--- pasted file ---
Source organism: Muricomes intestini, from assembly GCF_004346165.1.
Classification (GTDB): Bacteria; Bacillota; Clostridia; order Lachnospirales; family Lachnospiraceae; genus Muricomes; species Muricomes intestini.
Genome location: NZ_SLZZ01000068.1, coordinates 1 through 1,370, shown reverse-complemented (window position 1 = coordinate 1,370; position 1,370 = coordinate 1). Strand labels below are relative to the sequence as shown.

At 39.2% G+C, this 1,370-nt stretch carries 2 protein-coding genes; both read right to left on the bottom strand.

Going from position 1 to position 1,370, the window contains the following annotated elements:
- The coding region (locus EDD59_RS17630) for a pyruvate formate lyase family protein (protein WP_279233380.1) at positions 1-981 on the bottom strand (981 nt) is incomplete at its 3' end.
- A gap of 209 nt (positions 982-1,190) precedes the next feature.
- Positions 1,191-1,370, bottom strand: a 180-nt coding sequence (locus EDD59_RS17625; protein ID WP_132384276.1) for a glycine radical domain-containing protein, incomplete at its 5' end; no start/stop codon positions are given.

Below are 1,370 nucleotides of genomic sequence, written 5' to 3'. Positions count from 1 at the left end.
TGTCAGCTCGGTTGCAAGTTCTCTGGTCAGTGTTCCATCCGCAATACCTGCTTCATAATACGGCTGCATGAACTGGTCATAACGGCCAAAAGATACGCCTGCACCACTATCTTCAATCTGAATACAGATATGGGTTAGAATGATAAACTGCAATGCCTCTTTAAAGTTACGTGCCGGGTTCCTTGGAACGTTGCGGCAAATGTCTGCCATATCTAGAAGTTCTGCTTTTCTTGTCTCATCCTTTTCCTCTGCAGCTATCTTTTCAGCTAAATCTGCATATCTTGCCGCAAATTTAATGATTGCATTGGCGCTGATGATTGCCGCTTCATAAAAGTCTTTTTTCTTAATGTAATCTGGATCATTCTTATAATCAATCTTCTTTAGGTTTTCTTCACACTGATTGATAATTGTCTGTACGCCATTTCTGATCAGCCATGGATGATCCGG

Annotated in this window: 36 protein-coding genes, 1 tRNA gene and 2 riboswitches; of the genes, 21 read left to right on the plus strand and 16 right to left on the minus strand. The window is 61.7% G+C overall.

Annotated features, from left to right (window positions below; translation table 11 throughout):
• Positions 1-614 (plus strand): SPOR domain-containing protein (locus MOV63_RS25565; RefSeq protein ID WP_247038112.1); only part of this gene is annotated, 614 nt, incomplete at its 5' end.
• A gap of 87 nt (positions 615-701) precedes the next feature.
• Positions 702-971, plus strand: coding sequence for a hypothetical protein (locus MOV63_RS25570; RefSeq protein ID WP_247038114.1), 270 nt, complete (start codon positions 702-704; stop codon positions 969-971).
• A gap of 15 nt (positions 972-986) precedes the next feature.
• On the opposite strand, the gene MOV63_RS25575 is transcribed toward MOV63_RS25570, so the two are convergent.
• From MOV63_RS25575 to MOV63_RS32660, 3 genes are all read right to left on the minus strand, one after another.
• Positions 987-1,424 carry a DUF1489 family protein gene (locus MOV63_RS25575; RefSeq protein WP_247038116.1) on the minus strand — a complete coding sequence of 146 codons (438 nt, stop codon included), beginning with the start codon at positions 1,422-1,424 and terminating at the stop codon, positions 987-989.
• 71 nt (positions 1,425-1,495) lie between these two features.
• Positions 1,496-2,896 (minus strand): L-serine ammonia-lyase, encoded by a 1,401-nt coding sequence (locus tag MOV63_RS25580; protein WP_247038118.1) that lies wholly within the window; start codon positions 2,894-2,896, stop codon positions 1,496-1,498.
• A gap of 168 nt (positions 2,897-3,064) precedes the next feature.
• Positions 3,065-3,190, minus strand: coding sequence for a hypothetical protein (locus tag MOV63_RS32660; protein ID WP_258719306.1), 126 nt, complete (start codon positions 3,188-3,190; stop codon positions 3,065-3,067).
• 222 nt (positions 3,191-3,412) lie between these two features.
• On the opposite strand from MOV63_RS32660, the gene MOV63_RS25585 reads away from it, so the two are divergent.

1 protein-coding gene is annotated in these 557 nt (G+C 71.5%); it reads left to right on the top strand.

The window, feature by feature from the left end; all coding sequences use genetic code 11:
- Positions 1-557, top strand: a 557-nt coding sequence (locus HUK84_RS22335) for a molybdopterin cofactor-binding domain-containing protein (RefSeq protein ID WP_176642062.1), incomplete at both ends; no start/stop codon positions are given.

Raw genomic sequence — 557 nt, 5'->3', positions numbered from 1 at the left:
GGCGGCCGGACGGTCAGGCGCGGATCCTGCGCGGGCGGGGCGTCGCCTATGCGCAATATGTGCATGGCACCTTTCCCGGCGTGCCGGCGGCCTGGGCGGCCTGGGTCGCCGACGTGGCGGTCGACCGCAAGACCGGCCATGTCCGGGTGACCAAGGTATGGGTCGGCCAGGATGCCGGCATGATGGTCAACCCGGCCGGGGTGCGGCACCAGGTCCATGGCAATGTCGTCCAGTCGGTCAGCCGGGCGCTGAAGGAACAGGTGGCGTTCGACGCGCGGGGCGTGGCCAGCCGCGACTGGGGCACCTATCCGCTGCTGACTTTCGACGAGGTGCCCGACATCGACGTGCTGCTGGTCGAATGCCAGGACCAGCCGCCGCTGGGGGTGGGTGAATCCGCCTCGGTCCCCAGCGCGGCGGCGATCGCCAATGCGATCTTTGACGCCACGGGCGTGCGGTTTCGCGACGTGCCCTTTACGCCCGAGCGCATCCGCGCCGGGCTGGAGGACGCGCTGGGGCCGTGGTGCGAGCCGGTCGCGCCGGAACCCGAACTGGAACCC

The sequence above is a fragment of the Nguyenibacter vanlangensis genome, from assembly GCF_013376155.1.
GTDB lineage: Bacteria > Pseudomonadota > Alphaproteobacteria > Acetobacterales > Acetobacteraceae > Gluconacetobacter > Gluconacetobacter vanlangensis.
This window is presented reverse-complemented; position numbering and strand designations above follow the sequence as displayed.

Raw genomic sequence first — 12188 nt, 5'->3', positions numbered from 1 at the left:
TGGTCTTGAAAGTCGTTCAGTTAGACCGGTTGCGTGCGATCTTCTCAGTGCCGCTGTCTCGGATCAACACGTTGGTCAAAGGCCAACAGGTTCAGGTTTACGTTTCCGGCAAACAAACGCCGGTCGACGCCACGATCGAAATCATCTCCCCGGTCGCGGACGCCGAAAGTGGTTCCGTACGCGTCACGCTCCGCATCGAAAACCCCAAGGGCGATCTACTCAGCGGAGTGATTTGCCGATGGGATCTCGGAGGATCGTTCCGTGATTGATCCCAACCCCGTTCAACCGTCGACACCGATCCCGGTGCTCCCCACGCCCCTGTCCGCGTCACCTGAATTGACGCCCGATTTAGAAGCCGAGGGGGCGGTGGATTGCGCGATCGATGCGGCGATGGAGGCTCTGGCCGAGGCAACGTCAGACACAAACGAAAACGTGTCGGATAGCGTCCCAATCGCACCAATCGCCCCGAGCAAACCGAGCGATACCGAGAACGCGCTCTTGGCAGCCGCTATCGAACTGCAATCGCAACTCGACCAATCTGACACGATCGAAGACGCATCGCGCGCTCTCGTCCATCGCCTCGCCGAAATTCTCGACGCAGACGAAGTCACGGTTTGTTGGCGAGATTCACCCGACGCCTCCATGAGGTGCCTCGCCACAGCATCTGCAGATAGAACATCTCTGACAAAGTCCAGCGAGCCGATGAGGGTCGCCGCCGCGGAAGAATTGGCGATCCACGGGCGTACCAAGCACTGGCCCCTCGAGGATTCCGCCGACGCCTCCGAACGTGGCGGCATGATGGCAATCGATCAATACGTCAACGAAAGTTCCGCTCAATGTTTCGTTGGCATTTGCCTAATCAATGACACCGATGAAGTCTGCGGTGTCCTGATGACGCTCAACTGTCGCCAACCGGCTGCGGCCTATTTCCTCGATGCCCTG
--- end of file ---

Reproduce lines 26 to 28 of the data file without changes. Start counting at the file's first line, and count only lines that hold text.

1 protein-coding gene is annotated in these 557 nt (G+C 71.5%); it reads left to right on the top strand.

The window, feature by feature from the left end; all coding sequences use genetic code 11:
- Positions 1-557, top strand: a 557-nt coding sequence (locus HUK84_RS22335) for a molybdopterin cofactor-binding domain-containing protein (RefSeq protein ID WP_176642062.1), incomplete at both ends; no start/stop codon positions are given.